Equally a portrait of the artist and a portrait of a decade, this celebratory documentary makes the short, accelerated life of Keith Haring (1958–1990) inseparable from that short, accelerated period we know as ’80s New York. Haring arrived there, like his idol Andy Warhol, a small-town boy from Pennsylvania. He swiftly became an art-world star, known for vibrant, optimistic cartoons and murals—often executed in subway stations, graffiti-style, and on sidewalks—and turned into something of a gay icon. Madonna performed at his birthday party, in a dress covered with his scribbles. He painted a mostly nude Grace Jones, whom we see performing here—among many other period clips—at the famed Paradise Garage. Near decade’s close, Haring was commissioned to paint the Berlin Wall—a reminder of how that era was to end so abruptly. AIDS, of course, was its punctuation note. Haring was an activist before he fell ill, and he continued to create and lecture—with generous excerpts shown here—right up to the inevitable end. With family and other members of the Keith Haring Foundation interviewed (plus Yoko Ono, Kenny Scharf, and various scenesters), Universe is not a critical appraisal of Haring’s work or legacy. I lived in Manhattan during those years, and his youthful energy surely made the city a better place. Today, his art holds up less well on museum walls than as cheerful hospital murals—instruments of healing, Haring believed. Maybe that’s ironic, or maybe we just live in unhealthier times.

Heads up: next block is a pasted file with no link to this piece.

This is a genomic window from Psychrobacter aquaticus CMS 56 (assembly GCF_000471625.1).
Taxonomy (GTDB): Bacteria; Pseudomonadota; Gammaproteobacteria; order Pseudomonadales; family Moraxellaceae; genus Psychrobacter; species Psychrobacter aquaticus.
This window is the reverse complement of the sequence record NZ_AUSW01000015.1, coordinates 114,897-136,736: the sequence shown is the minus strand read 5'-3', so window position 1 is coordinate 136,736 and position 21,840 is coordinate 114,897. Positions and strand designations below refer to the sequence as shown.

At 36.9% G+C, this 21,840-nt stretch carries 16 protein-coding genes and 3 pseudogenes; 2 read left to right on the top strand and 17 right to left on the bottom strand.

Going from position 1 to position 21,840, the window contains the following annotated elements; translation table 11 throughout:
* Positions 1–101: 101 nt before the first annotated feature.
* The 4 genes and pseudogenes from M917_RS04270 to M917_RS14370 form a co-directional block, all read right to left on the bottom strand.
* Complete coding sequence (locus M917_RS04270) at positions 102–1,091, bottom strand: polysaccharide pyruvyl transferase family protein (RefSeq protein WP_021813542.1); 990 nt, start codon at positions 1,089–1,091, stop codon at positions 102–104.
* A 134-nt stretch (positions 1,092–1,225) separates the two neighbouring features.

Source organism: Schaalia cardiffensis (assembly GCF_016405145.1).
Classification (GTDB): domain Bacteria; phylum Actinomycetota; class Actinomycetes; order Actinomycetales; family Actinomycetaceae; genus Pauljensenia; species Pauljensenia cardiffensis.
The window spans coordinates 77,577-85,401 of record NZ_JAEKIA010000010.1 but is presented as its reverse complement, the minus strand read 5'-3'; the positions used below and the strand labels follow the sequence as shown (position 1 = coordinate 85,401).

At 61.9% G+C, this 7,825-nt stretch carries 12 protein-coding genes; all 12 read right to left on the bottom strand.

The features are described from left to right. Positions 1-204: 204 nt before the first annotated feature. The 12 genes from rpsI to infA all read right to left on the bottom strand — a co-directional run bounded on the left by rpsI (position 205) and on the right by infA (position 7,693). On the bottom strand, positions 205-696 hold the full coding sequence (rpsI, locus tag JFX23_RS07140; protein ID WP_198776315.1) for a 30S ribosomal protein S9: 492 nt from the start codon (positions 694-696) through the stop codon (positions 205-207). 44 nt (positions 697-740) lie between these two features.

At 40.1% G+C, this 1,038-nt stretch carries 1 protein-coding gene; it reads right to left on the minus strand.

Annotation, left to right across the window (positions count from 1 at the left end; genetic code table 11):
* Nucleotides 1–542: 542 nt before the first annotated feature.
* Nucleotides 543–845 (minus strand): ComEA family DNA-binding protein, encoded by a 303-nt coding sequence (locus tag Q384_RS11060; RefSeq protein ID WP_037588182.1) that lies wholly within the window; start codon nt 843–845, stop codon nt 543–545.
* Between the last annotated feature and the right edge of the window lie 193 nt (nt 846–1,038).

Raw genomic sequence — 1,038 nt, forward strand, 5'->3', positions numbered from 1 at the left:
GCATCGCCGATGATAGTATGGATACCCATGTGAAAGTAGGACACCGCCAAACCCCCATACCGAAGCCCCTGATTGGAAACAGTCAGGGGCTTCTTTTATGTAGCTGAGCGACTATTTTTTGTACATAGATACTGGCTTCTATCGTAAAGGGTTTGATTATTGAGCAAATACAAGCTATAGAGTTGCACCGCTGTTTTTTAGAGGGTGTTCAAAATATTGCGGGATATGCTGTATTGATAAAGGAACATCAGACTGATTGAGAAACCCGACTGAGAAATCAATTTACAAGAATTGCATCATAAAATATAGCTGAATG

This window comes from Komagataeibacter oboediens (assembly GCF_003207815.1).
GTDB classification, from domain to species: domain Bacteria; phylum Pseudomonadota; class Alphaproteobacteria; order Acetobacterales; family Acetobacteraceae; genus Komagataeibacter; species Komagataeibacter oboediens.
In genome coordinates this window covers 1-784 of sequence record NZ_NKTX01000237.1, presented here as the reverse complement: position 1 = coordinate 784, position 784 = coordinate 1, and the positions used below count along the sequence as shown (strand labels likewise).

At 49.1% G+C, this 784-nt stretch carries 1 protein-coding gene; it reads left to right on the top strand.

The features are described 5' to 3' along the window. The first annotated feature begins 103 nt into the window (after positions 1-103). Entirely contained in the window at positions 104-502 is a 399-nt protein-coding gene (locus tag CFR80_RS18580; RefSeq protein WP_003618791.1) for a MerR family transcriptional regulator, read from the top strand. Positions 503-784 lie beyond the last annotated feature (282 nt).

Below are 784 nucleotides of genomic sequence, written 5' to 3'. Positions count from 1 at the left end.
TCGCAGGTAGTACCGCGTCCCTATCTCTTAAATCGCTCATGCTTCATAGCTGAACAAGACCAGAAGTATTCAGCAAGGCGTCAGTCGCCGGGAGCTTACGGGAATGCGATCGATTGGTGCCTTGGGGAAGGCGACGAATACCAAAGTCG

This article from the Village Voice Archive was posted on October 22, 2008